It was 21 years ago, but I still remember it like yesterday. Thank God it was only practice. We were peeking over a ridge line, watching the A-4s practice their strafing and bombing. They're fast, and loud, and the flew for most of the morning...it really was impressive. We moved that night...LRRPs only move at night. Another morning, another ridge, looking for anything that moved. We were hoping for a column of tanks, instead we found a Tactical Operations Command post (a TOC). We'd be heros for the mission, and we knew it. The protocol was clear. Once we radiod in the TOC, we'd have 1 hour to exit the area (the army has a more colorful phrase, but I'll spare you that!). "TOC in the open, Over...I repeat, grid coordinates 15347690." 8 digit grid, the A-4s would have no problem finding the TOC. We packed quickly, ready to move out. I was throwing my ruck over my head and onto my back - a slick move infantry soldiers learn quickly. I looked up, and there they were. 2 A-4s, fast movers. Low, and fast like lightning. Time stopped for a split second and I almost swear I could read the pilots name on the skin. A second later they were gone, the trees now waving in the jet wash as the ground rumbled. I was terrified, we all were...at least the new guys. In that moment I felt so vulnerable. We never saw them coming, never heard anything until they were past, and then the sound was deafening, reaching right into your chest. We turned and watched as they fired their missles. Small tactical nukes, we had been briefed. We were too close, still in the fallout radius and we all knew it. So much for the hour. Nobody said a word other than "move out," for a very long time. We all marched silenty, considering our mortality. We made a pact; that never again would we call in an airstrike until we were clear...the TOC wasn't going anywhere. And we were hero's for the day. The Colonel was in the tent - we smoked him. The 7th was without effective command for 8 hrs. Enough to secure the battle. We sure didn't feel that way though - like heros. This isn't an anti-military entry...just a memory - that's all.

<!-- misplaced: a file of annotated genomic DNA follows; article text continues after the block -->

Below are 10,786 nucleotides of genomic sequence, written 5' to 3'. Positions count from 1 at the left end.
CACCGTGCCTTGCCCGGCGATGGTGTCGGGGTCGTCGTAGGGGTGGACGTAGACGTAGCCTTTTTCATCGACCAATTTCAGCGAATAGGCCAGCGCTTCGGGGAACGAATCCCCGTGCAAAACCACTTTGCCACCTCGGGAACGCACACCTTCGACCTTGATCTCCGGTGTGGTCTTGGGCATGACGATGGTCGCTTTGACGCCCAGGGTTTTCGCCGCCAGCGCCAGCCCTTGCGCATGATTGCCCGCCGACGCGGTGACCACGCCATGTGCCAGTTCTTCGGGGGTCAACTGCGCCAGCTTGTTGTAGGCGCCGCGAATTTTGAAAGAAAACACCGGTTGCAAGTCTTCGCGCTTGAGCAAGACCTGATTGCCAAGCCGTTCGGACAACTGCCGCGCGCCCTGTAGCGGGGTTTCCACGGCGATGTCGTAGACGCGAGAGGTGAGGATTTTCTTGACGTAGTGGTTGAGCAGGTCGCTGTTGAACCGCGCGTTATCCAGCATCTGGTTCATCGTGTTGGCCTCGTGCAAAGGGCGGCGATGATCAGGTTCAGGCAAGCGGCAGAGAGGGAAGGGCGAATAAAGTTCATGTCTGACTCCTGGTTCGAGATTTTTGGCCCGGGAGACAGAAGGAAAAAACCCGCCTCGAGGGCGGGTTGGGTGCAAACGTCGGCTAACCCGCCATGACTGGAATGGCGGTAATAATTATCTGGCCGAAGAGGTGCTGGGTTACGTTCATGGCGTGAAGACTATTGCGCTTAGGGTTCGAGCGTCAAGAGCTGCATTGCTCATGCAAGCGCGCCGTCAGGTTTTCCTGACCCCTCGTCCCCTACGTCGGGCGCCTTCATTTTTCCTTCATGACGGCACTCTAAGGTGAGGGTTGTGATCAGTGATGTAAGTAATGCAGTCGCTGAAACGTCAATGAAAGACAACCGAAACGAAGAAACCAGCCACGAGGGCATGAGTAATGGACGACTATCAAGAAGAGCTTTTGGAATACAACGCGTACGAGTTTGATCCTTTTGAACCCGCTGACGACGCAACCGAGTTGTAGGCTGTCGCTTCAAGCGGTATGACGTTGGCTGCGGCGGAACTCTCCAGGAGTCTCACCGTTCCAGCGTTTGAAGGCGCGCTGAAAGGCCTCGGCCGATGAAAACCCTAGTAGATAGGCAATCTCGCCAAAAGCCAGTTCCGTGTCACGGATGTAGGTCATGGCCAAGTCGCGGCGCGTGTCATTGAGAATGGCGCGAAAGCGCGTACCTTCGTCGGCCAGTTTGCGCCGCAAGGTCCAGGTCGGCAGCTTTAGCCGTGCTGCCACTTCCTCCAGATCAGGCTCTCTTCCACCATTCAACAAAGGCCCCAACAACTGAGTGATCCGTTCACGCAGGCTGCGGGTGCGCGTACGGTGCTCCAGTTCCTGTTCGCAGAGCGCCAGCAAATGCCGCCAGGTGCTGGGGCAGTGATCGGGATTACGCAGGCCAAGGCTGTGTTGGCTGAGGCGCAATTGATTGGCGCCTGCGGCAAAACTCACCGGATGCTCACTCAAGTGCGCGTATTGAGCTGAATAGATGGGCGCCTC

A kid asked me the other day, "are you a veteran?" Yeah, I said. "What war?" I'm not a war veteran, I said. For the 11 years I was in, we were mostly at peace. God was gracious to me, I know I'd be a different man today, had I gone to combat. I'm proud of my red beret, of my airborne wings and my DI hat. I'm proud I had a chance to serve. And I'm proud of all the men who've served before, during and after me. Combat or not. There are some things worth dying for, and though I feel blessed to be alive, it was worth the risk...Freedom is worth the risk.